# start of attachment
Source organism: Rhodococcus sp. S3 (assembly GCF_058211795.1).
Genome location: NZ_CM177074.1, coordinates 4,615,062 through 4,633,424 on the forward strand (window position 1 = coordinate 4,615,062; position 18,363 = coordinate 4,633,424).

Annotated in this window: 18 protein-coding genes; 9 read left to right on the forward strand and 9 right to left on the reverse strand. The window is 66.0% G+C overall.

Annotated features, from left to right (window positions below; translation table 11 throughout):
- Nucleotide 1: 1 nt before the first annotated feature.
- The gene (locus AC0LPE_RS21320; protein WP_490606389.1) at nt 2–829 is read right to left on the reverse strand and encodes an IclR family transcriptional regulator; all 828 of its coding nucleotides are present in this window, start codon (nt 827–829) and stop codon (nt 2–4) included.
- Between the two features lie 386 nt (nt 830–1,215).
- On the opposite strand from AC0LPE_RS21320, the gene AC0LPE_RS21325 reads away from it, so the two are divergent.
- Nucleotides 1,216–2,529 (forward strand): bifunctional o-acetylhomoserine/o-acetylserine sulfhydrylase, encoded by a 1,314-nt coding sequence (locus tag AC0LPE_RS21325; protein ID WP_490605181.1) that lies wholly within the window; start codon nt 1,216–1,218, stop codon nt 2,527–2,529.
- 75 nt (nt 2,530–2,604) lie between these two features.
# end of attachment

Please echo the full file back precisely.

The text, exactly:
Source organism: Rhodococcus sp. S3 (assembly GCF_058211795.1).
Genome location: NZ_CM177074.1, coordinates 4,615,062 through 4,633,424 on the forward strand (window position 1 = coordinate 4,615,062; position 18,363 = coordinate 4,633,424).

Annotated in this window: 18 protein-coding genes; 9 read left to right on the forward strand and 9 right to left on the reverse strand. The window is 66.0% G+C overall.

Annotated features, from left to right (window positions below; translation table 11 throughout):
- Nucleotide 1: 1 nt before the first annotated feature.
- The gene (locus AC0LPE_RS21320; protein WP_490606389.1) at nt 2–829 is read right to left on the reverse strand and encodes an IclR family transcriptional regulator; all 828 of its coding nucleotides are present in this window, start codon (nt 827–829) and stop codon (nt 2–4) included.
- Between the two features lie 386 nt (nt 830–1,215).
- On the opposite strand from AC0LPE_RS21320, the gene AC0LPE_RS21325 reads away from it, so the two are divergent.
- Nucleotides 1,216–2,529 (forward strand): bifunctional o-acetylhomoserine/o-acetylserine sulfhydrylase, encoded by a 1,314-nt coding sequence (locus tag AC0LPE_RS21325; protein ID WP_490605181.1) that lies wholly within the window; start codon nt 1,216–1,218, stop codon nt 2,527–2,529.
- 75 nt (nt 2,530–2,604) lie between these two features.